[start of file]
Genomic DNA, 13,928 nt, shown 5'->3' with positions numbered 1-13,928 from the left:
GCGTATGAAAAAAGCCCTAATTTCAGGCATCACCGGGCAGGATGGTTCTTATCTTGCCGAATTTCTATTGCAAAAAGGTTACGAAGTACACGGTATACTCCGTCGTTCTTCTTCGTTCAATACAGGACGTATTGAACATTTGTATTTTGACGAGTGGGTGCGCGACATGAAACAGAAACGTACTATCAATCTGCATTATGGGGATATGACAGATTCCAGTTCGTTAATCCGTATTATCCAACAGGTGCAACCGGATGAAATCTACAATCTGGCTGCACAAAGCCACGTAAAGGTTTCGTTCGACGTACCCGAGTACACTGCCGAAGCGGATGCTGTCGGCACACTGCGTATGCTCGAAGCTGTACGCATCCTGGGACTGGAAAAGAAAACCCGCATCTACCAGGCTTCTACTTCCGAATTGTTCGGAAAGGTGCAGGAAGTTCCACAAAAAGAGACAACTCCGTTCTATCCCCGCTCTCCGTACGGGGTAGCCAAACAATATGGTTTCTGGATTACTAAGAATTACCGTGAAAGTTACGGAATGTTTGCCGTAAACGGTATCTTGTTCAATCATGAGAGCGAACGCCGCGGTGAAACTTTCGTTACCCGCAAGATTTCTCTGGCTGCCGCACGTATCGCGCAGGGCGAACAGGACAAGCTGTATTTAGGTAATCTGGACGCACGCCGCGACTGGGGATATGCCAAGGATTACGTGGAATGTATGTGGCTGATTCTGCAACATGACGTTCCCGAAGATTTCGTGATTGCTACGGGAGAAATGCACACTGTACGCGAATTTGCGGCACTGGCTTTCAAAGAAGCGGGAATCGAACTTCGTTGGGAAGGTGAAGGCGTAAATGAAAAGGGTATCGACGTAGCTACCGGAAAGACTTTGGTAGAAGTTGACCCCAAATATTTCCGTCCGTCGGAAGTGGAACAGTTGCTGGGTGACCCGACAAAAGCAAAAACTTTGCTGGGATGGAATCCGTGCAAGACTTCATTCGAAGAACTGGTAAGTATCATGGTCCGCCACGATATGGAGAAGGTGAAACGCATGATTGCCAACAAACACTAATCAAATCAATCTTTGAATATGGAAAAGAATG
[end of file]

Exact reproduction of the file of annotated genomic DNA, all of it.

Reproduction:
Genomic DNA, 13,928 nt, shown 5'->3' with positions numbered 1-13,928 from the left:
GCGTATGAAAAAAGCCCTAATTTCAGGCATCACCGGGCAGGATGGTTCTTATCTTGCCGAATTTCTATTGCAAAAAGGTTACGAAGTACACGGTATACTCCGTCGTTCTTCTTCGTTCAATACAGGACGTATTGAACATTTGTATTTTGACGAGTGGGTGCGCGACATGAAACAGAAACGTACTATCAATCTGCATTATGGGGATATGACAGATTCCAGTTCGTTAATCCGTATTATCCAACAGGTGCAACCGGATGAAATCTACAATCTGGCTGCACAAAGCCACGTAAAGGTTTCGTTCGACGTACCCGAGTACACTGCCGAAGCGGATGCTGTCGGCACACTGCGTATGCTCGAAGCTGTACGCATCCTGGGACTGGAAAAGAAAACCCGCATCTACCAGGCTTCTACTTCCGAATTGTTCGGAAAGGTGCAGGAAGTTCCACAAAAAGAGACAACTCCGTTCTATCCCCGCTCTCCGTACGGGGTAGCCAAACAATATGGTTTCTGGATTACTAAGAATTACCGTGAAAGTTACGGAATGTTTGCCGTAAACGGTATCTTGTTCAATCATGAGAGCGAACGCCGCGGTGAAACTTTCGTTACCCGCAAGATTTCTCTGGCTGCCGCACGTATCGCGCAGGGCGAACAGGACAAGCTGTATTTAGGTAATCTGGACGCACGCCGCGACTGGGGATATGCCAAGGATTACGTGGAATGTATGTGGCTGATTCTGCAACATGACGTTCCCGAAGATTTCGTGATTGCTACGGGAGAAATGCACACTGTACGCGAATTTGCGGCACTGGCTTTCAAAGAAGCGGGAATCGAACTTCGTTGGGAAGGTGAAGGCGTAAATGAAAAGGGTATCGACGTAGCTACCGGAAAGACTTTGGTAGAAGTTGACCCCAAATATTTCCGTCCGTCGGAAGTGGAACAGTTGCTGGGTGACCCGACAAAAGCAAAAACTTTGCTGGGATGGAATCCGTGCAAGACTTCATTCGAAGAACTGGTAAGTATCATGGTCCGCCACGATATGGAGAAGGTGAAACGCATGATTGCCAACAAACACTAATCAAATCAATCTTTGAATATGGAAAAGAATG